Mexico City (Spanish: Ciudad de México) is the capital of Mexico. Founded by the Aztecs as Tenochtitlán in 1325, Mexico City is both the oldest and the highest (7,347 ft) metropolis on the North American continent. And with nearly 22 million inhabitants, it is the third largest metropolitan area in the world (after Tokyo and New York City). Mexico City is home to many important sacred sites, religious buildings and archaeological remains. With Mexico City as a base, you can experience the most popular Catholic shrine in the world, marvel at several ancient stone pyramids and temples, and browse fascinating artifacts in the world-class National Anthropological Museum.
Basilica of Our Lady of Guadalupe
The holiest shrine in Latin America and most popular Catholic shrine in the world, this basilica houses a miraculous image of the Virgin Mary who appeared to an Aztec convert.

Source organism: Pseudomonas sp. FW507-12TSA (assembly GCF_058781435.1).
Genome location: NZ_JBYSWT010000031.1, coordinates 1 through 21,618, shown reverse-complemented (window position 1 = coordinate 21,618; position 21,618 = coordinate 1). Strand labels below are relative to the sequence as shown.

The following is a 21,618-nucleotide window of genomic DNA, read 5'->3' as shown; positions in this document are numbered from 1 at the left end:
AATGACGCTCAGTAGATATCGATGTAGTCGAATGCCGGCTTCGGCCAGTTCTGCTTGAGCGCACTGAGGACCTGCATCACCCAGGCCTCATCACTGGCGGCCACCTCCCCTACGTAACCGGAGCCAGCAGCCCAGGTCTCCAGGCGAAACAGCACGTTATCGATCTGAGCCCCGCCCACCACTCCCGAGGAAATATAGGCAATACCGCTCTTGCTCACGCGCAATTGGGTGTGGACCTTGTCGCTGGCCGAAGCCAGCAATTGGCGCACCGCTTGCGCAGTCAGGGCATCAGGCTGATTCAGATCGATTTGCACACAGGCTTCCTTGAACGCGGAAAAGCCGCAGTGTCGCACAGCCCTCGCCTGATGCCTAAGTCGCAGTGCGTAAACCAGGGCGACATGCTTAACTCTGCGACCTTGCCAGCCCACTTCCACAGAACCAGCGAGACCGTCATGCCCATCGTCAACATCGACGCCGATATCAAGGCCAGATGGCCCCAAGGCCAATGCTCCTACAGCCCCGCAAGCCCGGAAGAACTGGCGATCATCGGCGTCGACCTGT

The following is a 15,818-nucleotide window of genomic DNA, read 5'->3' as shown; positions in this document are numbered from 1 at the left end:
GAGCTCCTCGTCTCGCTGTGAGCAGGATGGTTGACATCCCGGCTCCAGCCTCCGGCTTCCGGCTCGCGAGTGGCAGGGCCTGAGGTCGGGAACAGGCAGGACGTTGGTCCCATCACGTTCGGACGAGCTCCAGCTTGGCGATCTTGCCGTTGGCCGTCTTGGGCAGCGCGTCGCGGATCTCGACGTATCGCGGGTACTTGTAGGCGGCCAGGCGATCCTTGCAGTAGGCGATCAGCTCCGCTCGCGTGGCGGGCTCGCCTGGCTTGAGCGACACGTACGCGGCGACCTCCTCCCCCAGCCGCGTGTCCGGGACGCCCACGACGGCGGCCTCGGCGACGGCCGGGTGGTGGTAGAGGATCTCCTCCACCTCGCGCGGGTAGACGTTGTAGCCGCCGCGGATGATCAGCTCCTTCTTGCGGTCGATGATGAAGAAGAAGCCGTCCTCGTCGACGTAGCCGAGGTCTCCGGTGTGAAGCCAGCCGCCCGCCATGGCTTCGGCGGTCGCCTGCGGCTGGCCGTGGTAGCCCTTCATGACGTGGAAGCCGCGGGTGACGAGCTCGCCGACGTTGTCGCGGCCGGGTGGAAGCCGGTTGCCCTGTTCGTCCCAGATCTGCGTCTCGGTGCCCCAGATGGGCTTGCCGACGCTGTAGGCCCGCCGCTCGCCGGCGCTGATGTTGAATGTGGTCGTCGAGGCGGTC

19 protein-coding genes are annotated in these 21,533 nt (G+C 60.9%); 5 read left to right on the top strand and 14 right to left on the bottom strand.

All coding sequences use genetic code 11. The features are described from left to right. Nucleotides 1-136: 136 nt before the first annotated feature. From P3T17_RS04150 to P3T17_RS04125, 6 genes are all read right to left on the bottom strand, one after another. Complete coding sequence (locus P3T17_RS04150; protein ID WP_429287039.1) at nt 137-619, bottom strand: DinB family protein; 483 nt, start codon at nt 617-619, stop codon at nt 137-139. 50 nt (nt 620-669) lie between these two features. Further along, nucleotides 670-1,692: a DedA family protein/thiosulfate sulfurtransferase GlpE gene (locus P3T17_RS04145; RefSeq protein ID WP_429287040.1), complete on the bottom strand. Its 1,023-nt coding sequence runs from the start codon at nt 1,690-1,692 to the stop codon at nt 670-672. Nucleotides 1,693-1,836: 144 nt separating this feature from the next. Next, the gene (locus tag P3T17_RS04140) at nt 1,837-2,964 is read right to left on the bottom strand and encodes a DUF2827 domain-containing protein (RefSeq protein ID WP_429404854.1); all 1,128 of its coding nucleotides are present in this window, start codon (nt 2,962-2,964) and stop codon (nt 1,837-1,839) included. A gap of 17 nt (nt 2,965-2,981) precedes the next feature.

This 14th-century Aztec temple was the center of religious life in Mexico City before the Spaniards arrived. Most of its stone was used to build the nearby cathedral.
The oldest and largest cathedral in Latin America, the Catedral Metropolitana dominates the Zócalo plaza in Mexico City.
Constructed around 300 AD, this astonishing collection of pyramids was believed to be the center of creation. The massive stone pyramids are laid out according to astronomical alignments.